A year later, we’re still crying.
A year ago, Tom Matlack reflected on his recent crying drought and asked a few men about the last time they’d cried. The responses—or even the fact that people responded at all—were a revelation; men cry, maybe more often than people think, and others wished they could cry.
To follow up, we reached out to a group of men—some contributors, some not—with the same question: when was the last time you cried?
I cried on the plane at the end of Adjustment Bureau!
I was a senior engineer with Intel Corporation. My job was to travel the world with Chairman Andy Grove, doing technical demonstrations on stage at events, and I was incredibly nervous about speaking on stage. I took a comedy class to get over the fear, and the comedy kind of took off.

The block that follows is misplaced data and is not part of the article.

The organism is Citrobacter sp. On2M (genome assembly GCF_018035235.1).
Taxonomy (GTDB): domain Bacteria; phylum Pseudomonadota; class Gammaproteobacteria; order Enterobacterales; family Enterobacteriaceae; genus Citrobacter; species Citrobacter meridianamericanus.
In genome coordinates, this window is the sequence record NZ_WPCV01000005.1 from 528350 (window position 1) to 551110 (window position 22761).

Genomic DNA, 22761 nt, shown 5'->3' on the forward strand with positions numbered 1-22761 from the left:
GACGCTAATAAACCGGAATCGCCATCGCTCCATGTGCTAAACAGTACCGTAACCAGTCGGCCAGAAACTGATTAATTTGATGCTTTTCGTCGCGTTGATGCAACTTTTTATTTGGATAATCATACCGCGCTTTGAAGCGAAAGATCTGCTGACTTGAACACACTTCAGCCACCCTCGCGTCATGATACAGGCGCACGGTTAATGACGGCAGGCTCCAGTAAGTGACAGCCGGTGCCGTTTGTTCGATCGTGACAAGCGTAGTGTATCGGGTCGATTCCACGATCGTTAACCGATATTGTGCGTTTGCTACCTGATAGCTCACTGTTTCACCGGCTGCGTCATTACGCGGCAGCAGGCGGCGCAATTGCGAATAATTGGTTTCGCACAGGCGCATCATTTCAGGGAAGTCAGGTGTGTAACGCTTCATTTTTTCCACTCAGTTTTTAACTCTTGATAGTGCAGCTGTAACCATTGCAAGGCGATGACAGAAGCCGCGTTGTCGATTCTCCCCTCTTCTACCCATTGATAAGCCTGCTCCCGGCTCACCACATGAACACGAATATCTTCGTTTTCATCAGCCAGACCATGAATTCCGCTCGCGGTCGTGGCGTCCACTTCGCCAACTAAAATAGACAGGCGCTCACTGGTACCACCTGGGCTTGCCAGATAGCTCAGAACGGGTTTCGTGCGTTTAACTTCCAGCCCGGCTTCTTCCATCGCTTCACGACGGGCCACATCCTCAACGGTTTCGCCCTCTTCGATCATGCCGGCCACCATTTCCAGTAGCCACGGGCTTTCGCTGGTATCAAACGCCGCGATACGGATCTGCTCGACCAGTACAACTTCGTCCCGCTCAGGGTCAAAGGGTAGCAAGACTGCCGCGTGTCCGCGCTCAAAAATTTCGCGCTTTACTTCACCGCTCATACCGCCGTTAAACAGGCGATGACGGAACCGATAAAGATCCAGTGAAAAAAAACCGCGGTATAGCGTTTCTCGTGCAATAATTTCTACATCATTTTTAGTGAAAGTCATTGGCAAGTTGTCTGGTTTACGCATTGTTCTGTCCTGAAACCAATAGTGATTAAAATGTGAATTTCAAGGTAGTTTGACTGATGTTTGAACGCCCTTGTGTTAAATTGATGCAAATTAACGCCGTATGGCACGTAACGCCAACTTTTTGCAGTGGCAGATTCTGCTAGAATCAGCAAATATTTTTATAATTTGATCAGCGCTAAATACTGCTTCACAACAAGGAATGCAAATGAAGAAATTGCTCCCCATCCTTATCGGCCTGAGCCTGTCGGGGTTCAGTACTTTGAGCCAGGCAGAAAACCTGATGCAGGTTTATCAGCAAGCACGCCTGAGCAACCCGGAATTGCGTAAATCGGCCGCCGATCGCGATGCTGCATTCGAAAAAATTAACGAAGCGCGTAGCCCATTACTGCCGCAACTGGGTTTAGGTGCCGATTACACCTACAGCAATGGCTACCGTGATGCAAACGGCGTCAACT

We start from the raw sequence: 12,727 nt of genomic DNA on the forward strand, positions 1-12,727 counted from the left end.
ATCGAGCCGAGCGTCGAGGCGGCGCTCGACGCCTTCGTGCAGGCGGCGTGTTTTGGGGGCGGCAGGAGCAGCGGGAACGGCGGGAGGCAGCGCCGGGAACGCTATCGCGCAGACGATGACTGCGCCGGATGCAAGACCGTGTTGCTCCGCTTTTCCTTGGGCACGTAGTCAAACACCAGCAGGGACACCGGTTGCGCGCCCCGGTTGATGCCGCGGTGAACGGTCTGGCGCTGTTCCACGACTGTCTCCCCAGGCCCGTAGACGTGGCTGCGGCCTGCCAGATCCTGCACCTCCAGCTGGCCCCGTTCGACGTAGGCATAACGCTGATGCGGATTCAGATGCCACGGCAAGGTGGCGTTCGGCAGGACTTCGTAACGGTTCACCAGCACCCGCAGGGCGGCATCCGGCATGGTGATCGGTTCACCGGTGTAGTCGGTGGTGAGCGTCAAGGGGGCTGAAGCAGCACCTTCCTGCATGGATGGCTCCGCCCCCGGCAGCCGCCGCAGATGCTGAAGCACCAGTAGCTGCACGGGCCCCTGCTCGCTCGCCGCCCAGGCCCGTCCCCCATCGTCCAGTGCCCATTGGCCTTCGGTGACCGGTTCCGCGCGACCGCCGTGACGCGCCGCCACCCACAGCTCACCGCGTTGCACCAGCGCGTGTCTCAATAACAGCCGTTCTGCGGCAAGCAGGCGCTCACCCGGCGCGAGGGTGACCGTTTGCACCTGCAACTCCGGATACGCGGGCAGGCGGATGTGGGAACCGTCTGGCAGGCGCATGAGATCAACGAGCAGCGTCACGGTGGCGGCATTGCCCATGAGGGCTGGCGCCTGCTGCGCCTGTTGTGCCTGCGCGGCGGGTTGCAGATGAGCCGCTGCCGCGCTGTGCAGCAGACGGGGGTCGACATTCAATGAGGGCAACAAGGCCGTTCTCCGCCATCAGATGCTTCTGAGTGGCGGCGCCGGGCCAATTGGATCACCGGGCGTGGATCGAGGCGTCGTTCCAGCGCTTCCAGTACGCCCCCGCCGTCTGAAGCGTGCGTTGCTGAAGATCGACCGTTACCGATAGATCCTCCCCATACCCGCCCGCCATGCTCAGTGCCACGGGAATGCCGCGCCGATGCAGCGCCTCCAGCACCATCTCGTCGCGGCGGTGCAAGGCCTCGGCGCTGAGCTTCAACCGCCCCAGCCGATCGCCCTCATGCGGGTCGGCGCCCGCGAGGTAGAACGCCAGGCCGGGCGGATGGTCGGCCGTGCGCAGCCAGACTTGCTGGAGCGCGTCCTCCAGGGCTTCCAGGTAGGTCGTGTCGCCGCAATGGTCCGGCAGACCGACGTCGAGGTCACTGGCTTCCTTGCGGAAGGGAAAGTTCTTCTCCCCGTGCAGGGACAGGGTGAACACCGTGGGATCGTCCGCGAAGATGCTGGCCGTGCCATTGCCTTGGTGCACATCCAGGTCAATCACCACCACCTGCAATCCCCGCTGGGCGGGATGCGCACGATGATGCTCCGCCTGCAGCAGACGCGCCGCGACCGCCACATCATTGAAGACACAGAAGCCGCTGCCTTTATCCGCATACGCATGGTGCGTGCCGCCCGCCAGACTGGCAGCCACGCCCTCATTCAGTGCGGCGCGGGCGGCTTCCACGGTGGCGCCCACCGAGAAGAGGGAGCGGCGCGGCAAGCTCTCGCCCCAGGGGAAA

I perform all over the States as well as in many foreign countries. My life is like that of George Clooney in Up in the Air, just without the sex.
—Dan Nainan, comedian
At the birth of my last daughter. Well, I cried for all three of them, but that was the last time. Or even just watching them sometimes as they experience something new—see that’s not really a cry, that’s more of a shedding of a tear.
—Jason Sehorn, former NFL defensive back
Whenever I hear of someone who has taken their life, which is all too often, I well up as tears overcome me. Having lived through and survived the horrific experience of my brother’s suicide, I am awakened to the purpose in my life. I am paying it forward by illustrating the pain with which the surviving family members are imbued so perhaps it will draw someone back from that edge of desperation.
—Carl David, author of Bader Field; How My Family Survived Suicide